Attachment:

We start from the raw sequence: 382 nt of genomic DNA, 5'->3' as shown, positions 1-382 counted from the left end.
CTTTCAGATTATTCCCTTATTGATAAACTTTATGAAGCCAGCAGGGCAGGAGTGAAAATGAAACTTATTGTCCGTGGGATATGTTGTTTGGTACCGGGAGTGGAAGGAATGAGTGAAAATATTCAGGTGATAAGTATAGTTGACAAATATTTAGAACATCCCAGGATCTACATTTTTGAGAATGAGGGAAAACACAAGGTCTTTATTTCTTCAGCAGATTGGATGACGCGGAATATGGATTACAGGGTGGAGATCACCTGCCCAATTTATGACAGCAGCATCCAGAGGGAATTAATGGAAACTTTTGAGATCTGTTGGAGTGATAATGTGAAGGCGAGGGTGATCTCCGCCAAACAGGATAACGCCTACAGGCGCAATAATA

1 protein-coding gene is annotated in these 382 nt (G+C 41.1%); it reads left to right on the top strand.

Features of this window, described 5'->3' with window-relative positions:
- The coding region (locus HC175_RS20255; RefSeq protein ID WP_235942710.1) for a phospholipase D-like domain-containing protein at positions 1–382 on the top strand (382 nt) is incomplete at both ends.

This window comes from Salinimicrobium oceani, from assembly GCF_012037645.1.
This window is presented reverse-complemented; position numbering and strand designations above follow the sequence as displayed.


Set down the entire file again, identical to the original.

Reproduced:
We start from the raw sequence: 382 nt of genomic DNA, 5'->3' as shown, positions 1-382 counted from the left end.
CTTTCAGATTATTCCCTTATTGATAAACTTTATGAAGCCAGCAGGGCAGGAGTGAAAATGAAACTTATTGTCCGTGGGATATGTTGTTTGGTACCGGGAGTGGAAGGAATGAGTGAAAATATTCAGGTGATAAGTATAGTTGACAAATATTTAGAACATCCCAGGATCTACATTTTTGAGAATGAGGGAAAACACAAGGTCTTTATTTCTTCAGCAGATTGGATGACGCGGAATATGGATTACAGGGTGGAGATCACCTGCCCAATTTATGACAGCAGCATCCAGAGGGAATTAATGGAAACTTTTGAGATCTGTTGGAGTGATAATGTGAAGGCGAGGGTGATCTCCGCCAAACAGGATAACGCCTACAGGCGCAATAATA

1 protein-coding gene is annotated in these 382 nt (G+C 41.1%); it reads left to right on the top strand.

Features of this window, described 5'->3' with window-relative positions:
- The coding region (locus HC175_RS20255; RefSeq protein ID WP_235942710.1) for a phospholipase D-like domain-containing protein at positions 1–382 on the top strand (382 nt) is incomplete at both ends.

This window comes from Salinimicrobium oceani, from assembly GCF_012037645.1.
This window is presented reverse-complemented; position numbering and strand designations above follow the sequence as displayed.